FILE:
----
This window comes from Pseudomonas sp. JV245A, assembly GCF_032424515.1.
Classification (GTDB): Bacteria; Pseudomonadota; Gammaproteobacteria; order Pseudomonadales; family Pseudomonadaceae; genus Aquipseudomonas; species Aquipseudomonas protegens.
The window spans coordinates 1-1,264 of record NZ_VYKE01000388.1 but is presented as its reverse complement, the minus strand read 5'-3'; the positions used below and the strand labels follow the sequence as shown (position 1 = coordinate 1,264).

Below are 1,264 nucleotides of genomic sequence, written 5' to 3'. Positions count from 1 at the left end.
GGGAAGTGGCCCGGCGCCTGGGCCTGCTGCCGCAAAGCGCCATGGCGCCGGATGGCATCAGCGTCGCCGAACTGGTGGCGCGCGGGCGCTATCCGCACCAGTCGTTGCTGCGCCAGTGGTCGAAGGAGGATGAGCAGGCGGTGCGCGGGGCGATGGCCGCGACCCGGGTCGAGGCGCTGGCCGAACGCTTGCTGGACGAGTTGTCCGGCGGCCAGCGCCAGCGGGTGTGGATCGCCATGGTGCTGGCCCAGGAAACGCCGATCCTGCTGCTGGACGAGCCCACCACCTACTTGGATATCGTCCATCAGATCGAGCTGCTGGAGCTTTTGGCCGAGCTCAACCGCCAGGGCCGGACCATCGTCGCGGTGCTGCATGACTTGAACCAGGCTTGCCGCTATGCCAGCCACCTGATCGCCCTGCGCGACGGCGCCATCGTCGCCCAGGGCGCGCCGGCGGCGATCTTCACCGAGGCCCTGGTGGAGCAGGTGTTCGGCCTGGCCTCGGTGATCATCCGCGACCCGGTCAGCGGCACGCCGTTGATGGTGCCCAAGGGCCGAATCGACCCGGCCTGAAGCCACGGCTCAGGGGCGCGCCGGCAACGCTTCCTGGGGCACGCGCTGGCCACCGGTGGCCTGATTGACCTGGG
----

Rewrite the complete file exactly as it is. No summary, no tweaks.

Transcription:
This window comes from Pseudomonas sp. JV245A, assembly GCF_032424515.1.
Classification (GTDB): Bacteria; Pseudomonadota; Gammaproteobacteria; order Pseudomonadales; family Pseudomonadaceae; genus Aquipseudomonas; species Aquipseudomonas protegens.
The window spans coordinates 1-1,264 of record NZ_VYKE01000388.1 but is presented as its reverse complement, the minus strand read 5'-3'; the positions used below and the strand labels follow the sequence as shown (position 1 = coordinate 1,264).

Below are 1,264 nucleotides of genomic sequence, written 5' to 3'. Positions count from 1 at the left end.
GGGAAGTGGCCCGGCGCCTGGGCCTGCTGCCGCAAAGCGCCATGGCGCCGGATGGCATCAGCGTCGCCGAACTGGTGGCGCGCGGGCGCTATCCGCACCAGTCGTTGCTGCGCCAGTGGTCGAAGGAGGATGAGCAGGCGGTGCGCGGGGCGATGGCCGCGACCCGGGTCGAGGCGCTGGCCGAACGCTTGCTGGACGAGTTGTCCGGCGGCCAGCGCCAGCGGGTGTGGATCGCCATGGTGCTGGCCCAGGAAACGCCGATCCTGCTGCTGGACGAGCCCACCACCTACTTGGATATCGTCCATCAGATCGAGCTGCTGGAGCTTTTGGCCGAGCTCAACCGCCAGGGCCGGACCATCGTCGCGGTGCTGCATGACTTGAACCAGGCTTGCCGCTATGCCAGCCACCTGATCGCCCTGCGCGACGGCGCCATCGTCGCCCAGGGCGCGCCGGCGGCGATCTTCACCGAGGCCCTGGTGGAGCAGGTGTTCGGCCTGGCCTCGGTGATCATCCGCGACCCGGTCAGCGGCACGCCGTTGATGGTGCCCAAGGGCCGAATCGACCCGGCCTGAAGCCACGGCTCAGGGGCGCGCCGGCAACGCTTCCTGGGGCACGCGCTGGCCACCGGTGGCCTGATTGACCTGGG